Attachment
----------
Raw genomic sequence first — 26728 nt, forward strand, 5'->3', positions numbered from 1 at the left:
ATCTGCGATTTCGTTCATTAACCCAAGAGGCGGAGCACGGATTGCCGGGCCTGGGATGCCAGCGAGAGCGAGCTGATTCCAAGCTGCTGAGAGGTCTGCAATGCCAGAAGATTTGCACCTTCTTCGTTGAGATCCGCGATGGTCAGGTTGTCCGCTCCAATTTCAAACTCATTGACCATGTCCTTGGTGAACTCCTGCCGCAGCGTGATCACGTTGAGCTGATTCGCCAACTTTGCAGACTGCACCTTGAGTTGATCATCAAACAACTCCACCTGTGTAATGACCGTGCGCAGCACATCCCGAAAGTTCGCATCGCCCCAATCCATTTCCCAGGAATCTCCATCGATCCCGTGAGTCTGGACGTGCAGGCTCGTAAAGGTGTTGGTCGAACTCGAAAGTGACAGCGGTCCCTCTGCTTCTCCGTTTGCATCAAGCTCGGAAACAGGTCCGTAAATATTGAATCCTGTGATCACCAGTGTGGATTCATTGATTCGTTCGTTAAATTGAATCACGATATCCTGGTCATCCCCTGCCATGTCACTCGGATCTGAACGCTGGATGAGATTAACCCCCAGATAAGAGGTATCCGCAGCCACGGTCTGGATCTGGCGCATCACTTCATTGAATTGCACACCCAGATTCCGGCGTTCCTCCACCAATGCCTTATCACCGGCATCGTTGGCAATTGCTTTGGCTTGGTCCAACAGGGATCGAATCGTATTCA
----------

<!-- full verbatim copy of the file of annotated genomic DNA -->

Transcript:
Raw genomic sequence first — 26728 nt, forward strand, 5'->3', positions numbered from 1 at the left:
ATCTGCGATTTCGTTCATTAACCCAAGAGGCGGAGCACGGATTGCCGGGCCTGGGATGCCAGCGAGAGCGAGCTGATTCCAAGCTGCTGAGAGGTCTGCAATGCCAGAAGATTTGCACCTTCTTCGTTGAGATCCGCGATGGTCAGGTTGTCCGCTCCAATTTCAAACTCATTGACCATGTCCTTGGTGAACTCCTGCCGCAGCGTGATCACGTTGAGCTGATTCGCCAACTTTGCAGACTGCACCTTGAGTTGATCATCAAACAACTCCACCTGTGTAATGACCGTGCGCAGCACATCCCGAAAGTTCGCATCGCCCCAATCCATTTCCCAGGAATCTCCATCGATCCCGTGAGTCTGGACGTGCAGGCTCGTAAAGGTGTTGGTCGAACTCGAAAGTGACAGCGGTCCCTCTGCTTCTCCGTTTGCATCAAGCTCGGAAACAGGTCCGTAAATATTGAATCCTGTGATCACCAGTGTGGATTCATTGATTCGTTCGTTAAATTGAATCACGATATCCTGGTCATCCCCTGCCATGTCACTCGGATCTGAACGCTGGATGAGATTAACCCCCAGATAAGAGGTATCCGCAGCCACGGTCTGGATCTGGCGCATCACTTCATTGAATTGCACACCCAGATTCCGGCGTTCCTCCACCAATGCCTTATCACCGGCATCGTTGGCAATTGCTTTGGCTTGGTCCAACAGGGATCGAATCGTATTCA